This creative Japanese-French café enjoys a very artistic atmosphere on a quiet street in the Marais. Fashion designer Shinsuke Kawahara has created a fusion resto that draws a chic insider crowd to sample the creative bento boxes, tofu burgers, sake chicken and other French-influenced Japanese inventions. More info here.

4th Arrondissement

(V) L’As du Fallafel
34, rue des Rosiers. 01 48 87 63 60.
Sun–Thurs, noon to midnight; Fri, noon–7 p.m.
The all-time champion in the falafel wars of the rue des Rosiers, this is a place that everyone loves.

(S) Au Bourguinon du Marais
52, rue François Miron. 01 48 87 15 40.

Mon–Sat, lunch and dinner.

A quiet treat with good wine, not inexpensive.

(G, D, S) Au Petit Fer à Cheval
30, rue Vieille du Temple. 01 42 72 47 47.
Au Petit Fer à Cheval is charming, intimate and fun; in a word, fantastic. The tiny bar/café/bistro is located in the Marais, along a strip of cafés, bars and boutiques, so it’s perfect if you’re in the mood to hop from one place to another. At the U-shaped bar it’s easy to strike up a conversation (the crowd is generally outgoing by Parisian standards), and the old-fashioned decor creates a cozy atmosphere for a coffee or a beer. The food is quite good, too.

(C) Bofinger
5, rue de la Bastille. 01 42 72 87 82.
Bofinger boasts a Gustave Eiffel–designed glass-domed ceiling and fabulous oysters. We’ve sat downstairs and up and have enjoyed them both. Some of our favorite food bloggers currently aren’t happy with Bofinger, though, so let us know what you experience.

(V) Brasserie de l’Ile St.-Louis
55, quai de Bourbon. 01 43 54 02 59.
You can while away the hours on a hot day with a cold draft beer, or warm up in winter with a vin chaud here. This is an ideal location if you are exploring the islands, as the food is good and homey and the waiters friendly. Simply put, you can’t go wrong here. Positioned on the tip of the island, just across the bridge from Notre Dame, Brasserie de l’Ile St.-Louis is the place to go when you need hearty comfort food prepared and served with care. This is the kind of cozy neighborhood place you wish were nearby back home.

(D) Le Bûcheron
14, rue de Rivoli. 01 48 87 71 31.

Le Bûcheron feels like it comes out of 1930s Italy, with a wood-paneled bar, dim lighting, even portraits on the wall displaying the owner’s grandparents. The relaxed atmosphere makes it a lovely place to have dinner or for a drink at the bar.

(T) Café Beaubourg
100, rue St.-Martin. 01 48 87 63 96.
This is a perfect place for a quick lunch after the Pompidou, with a good view for people watching.

(S) Chez H’anna
54, rue des Rosiers. 01 42 74 74 99.
If you want a truly delicious Israeli-style falafel sandwich with all the trimmings, Chez H’anna in the Marais is your destination. Chez Marianne, across the street, perhaps has the prevailing reputation, but H’anna gives Marianne a run for her money. Chez H’anna’s warm pita sandwich overflows with crispy golden falafel, thick and juicy grilled eggplant, crunchy vegetables, tahini, pickles and all the trimmings. Wash it down with a fresh lemonade outside on the cobblestone street, or sit down to a more relaxing lunch inside. Not to be missed.

(T, C, L) Chez Julien
1, rue du Pont Louis Philippe. 01 42 78 31 64.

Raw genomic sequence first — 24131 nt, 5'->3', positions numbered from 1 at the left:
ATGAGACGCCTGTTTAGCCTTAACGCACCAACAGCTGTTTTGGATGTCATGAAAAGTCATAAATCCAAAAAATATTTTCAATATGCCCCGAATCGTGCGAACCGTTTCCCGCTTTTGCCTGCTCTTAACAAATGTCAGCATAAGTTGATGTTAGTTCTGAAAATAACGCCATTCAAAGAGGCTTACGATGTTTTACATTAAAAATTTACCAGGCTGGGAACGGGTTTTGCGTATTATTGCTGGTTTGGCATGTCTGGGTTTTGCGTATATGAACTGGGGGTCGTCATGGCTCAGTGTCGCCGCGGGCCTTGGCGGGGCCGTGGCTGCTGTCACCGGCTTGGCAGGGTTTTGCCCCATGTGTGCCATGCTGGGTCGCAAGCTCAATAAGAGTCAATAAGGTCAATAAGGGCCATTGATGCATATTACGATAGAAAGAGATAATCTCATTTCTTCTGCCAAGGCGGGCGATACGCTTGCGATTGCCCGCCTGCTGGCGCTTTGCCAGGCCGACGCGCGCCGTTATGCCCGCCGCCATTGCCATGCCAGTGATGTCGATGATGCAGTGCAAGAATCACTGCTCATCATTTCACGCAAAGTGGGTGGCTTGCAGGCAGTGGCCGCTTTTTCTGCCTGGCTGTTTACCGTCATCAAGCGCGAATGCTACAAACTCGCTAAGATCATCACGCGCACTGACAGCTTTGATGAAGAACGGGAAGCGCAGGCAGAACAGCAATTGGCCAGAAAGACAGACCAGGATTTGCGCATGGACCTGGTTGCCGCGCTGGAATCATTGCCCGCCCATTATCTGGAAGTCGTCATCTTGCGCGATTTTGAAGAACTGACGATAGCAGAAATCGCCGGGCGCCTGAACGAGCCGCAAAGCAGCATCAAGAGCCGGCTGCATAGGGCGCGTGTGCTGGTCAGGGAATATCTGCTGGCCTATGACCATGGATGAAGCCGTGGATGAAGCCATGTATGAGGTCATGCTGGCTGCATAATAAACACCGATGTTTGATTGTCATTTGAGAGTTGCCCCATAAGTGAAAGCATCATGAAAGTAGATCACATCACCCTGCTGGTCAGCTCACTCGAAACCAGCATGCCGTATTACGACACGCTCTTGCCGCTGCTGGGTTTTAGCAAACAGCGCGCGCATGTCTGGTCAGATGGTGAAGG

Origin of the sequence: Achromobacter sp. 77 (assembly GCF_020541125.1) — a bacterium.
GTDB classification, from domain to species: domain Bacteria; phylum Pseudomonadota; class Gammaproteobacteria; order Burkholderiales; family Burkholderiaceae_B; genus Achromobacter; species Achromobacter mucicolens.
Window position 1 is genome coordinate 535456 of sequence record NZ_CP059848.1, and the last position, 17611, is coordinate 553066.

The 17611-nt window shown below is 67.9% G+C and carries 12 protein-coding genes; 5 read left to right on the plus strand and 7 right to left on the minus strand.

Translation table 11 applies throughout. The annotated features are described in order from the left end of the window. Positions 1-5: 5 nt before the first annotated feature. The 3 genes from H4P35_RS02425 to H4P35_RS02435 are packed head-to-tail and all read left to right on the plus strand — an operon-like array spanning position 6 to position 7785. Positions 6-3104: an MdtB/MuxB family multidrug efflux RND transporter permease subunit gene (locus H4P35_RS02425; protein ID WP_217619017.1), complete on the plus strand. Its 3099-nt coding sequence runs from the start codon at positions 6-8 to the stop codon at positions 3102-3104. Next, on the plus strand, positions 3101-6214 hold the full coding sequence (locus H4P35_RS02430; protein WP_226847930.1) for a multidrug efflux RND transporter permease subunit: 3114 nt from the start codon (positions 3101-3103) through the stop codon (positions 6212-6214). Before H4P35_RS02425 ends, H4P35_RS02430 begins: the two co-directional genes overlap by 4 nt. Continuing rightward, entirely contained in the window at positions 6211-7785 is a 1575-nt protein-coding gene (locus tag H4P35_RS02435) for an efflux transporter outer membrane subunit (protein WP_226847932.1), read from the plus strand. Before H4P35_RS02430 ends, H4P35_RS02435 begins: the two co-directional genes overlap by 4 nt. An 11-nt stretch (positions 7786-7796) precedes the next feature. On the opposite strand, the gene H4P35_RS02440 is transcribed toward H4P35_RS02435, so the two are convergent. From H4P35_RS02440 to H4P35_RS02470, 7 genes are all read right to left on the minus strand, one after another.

Daily, noon–2:30 p.m. and 7:30 p.m.–11 p.m.
Beautiful people, a beautiful room and mediocre food: that’s what happens when the Costes brothers take over. Still, this historic address can be fun, so long as you’re not looking for any gastronomic epiphanies.

(V) Chez Marianne
2, rue des Hospitalières-St.-Gervais. 01 42 72 18 86.
Daily, noon–10 p.m.
Chez Marianne’s falafel ably competes with that of L’As, just around the corner, but it’s the mezes that keep visitors and families coming back to this Jewish quarter institution.

(S) L’Enoteca
25, rue Charles V. 01 42 78 91 44.
Considered some of the best Italian in Paris. A bit formal and fancy, though.

(L) La Guirlande de Julie
25, place des Vosges. 01 48 87 94 07.
A perfectly situated restaurant on the place des Vosges (the most beautiful and oldest square in Paris). Sitting outside in the summer is a must—and requires a reservation. The pot-au-feu (French beef stew) is excellent. Decent prices for this area.

(V) Le Loir dans la Théière
3, rue des Rosiers. 01 42 72 90 61.
Daily, 9:30 a.m.–7 p.m.

Get in line with everyone else for a bite of lunch, brunch or afternoon tea and splendid treats at this Marais sweet spot.

(L, S) Ma Bourgogne
19, place des Vosges. 01 42 78 44 64.
Daily, noon–1 a.m.
Serving humble French fare in a location that is anything but, Ma Bourgogne brings hearty classics to the Place des Vosges.

(D) Mariage Frères
30, rue du Bourg Tibourg. 01 42 72 28 11.
Shop for gifts, and sit and enjoy a nice cup of tea.

(*) Mon Vieil Ami
69, rue St.-Louis-en-l’Ile. 01 40 46 01 35.
Wed–Sat, lunch and dinner.
Alsatian chef-owner Antoine Westermann shows off his love for vegetables at this lovely Ile St.-Louis spot, featuring pristine products in a space that is at once modern and very old-fashioned. Recent reports indicate that the service may be slipping.

(S) L’Orangerie
28, rue St.-Louis-en-l’Ile. 01 46 33 93 98.
A lovely little romantic place, set in a very old building in a perfect location on the fabulous Ile St. Louis. Not over the top, but somewhat expensive.

(G) L’Osteria
10, rue de Sévigné. 01 42 71 37 08.
Tues–Fri, 12:30–2:15 p.m.; Mon–Sat, 8 p.m.–10:30 p.m.
Superb (and expensive) pastas are on the menu at this tiny and charming Italian spot.

(V) Les Piétons
8, rue des Lombards. 01 48 87 82 87.
A real tapas bar that is fun and affordable.